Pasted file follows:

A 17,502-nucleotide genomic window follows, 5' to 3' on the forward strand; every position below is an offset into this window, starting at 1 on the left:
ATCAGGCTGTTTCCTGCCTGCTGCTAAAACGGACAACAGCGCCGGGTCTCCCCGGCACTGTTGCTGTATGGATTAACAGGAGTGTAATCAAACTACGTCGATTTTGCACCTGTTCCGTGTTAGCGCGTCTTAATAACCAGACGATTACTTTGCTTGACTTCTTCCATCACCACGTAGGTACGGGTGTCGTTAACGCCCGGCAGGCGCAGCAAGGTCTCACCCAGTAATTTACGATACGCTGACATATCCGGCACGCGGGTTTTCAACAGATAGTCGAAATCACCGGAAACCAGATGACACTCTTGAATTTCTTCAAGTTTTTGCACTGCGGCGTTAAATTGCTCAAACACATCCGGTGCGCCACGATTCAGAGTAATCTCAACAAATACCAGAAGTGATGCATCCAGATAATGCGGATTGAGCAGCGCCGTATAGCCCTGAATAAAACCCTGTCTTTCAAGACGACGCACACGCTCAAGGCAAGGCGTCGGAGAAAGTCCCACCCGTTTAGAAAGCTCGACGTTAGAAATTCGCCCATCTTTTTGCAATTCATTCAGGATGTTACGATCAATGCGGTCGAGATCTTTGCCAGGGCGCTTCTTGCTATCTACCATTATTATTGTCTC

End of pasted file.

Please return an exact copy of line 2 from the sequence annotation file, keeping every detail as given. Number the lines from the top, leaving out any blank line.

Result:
ATCAGGCTGTTTCCTGCCTGCTGCTAAAACGGACAACAGCGCCGGGTCTCCCCGGCACTGTTGCTGTATGGATTAACAGGAGTGTAATCAAACTACGTCGATTTTGCACCTGTTCCGTGTTAGCGCGTCTTAATAACCAGACGATTACTTTGCTTGACTTCTTCCATCACCACGTAGGTACGGGTGTCGTTAACGCCCGGCAGGCGCAGCAAGGTCTCACCCAGTAATTTACGATACGCTGACATATCCGGCACGCGGGTTTTCAACAGATAGTCGAAATCACCGGAAACCAGATGACACTCTTGAATTTCTTCAAGTTTTTGCACTGCGGCGTTAAATTGCTCAAACACATCCGGTGCGCCACGATTCAGAGTAATCTCAACAAATACCAGAAGTGATGCATCCAGATAATGCGGATTGAGCAGCGCCGTATAGCCCTGAATAAAACCCTGTCTTTCAAGACGACGCACACGCTCAAGGCAAGGCGTCGGAGAAAGTCCCACCCGTTTAGAAAGCTCGACGTTAGAAATTCGCCCATCTTTTTGCAATTCATTCAGGATGTTACGATCAATGCGGTCGAGATCTTTGCCAGGGCGCTTCTTGCTATCTACCATTATTATTGTCTC